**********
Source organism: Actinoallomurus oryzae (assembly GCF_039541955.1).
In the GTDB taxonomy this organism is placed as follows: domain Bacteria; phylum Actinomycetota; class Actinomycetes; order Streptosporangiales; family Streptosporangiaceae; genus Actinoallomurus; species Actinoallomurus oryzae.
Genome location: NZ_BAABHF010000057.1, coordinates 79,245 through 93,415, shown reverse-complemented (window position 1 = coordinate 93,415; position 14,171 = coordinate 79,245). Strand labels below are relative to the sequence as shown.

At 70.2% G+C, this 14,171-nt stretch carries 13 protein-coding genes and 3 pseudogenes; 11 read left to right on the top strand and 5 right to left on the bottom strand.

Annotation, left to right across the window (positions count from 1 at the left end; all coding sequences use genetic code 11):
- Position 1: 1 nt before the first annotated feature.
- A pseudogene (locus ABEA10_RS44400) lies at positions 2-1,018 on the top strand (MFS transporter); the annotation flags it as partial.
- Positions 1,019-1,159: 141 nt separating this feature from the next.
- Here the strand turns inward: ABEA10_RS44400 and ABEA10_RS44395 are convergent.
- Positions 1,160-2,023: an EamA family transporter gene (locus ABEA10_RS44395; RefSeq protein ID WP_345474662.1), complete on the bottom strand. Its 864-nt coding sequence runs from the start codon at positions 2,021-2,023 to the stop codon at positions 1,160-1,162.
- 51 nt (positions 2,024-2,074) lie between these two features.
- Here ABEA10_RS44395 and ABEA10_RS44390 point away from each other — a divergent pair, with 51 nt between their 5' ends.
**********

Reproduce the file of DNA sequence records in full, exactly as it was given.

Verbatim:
Source organism: Actinoallomurus oryzae (assembly GCF_039541955.1).
In the GTDB taxonomy this organism is placed as follows: domain Bacteria; phylum Actinomycetota; class Actinomycetes; order Streptosporangiales; family Streptosporangiaceae; genus Actinoallomurus; species Actinoallomurus oryzae.
Genome location: NZ_BAABHF010000057.1, coordinates 79,245 through 93,415, shown reverse-complemented (window position 1 = coordinate 93,415; position 14,171 = coordinate 79,245). Strand labels below are relative to the sequence as shown.

At 70.2% G+C, this 14,171-nt stretch carries 13 protein-coding genes and 3 pseudogenes; 11 read left to right on the top strand and 5 right to left on the bottom strand.

Annotation, left to right across the window (positions count from 1 at the left end; all coding sequences use genetic code 11):
- Position 1: 1 nt before the first annotated feature.
- A pseudogene (locus ABEA10_RS44400) lies at positions 2-1,018 on the top strand (MFS transporter); the annotation flags it as partial.
- Positions 1,019-1,159: 141 nt separating this feature from the next.
- Here the strand turns inward: ABEA10_RS44400 and ABEA10_RS44395 are convergent.
- Positions 1,160-2,023: an EamA family transporter gene (locus ABEA10_RS44395; RefSeq protein ID WP_345474662.1), complete on the bottom strand. Its 864-nt coding sequence runs from the start codon at positions 2,021-2,023 to the stop codon at positions 1,160-1,162.
- 51 nt (positions 2,024-2,074) lie between these two features.
- Here ABEA10_RS44395 and ABEA10_RS44390 point away from each other — a divergent pair, with 51 nt between their 5' ends.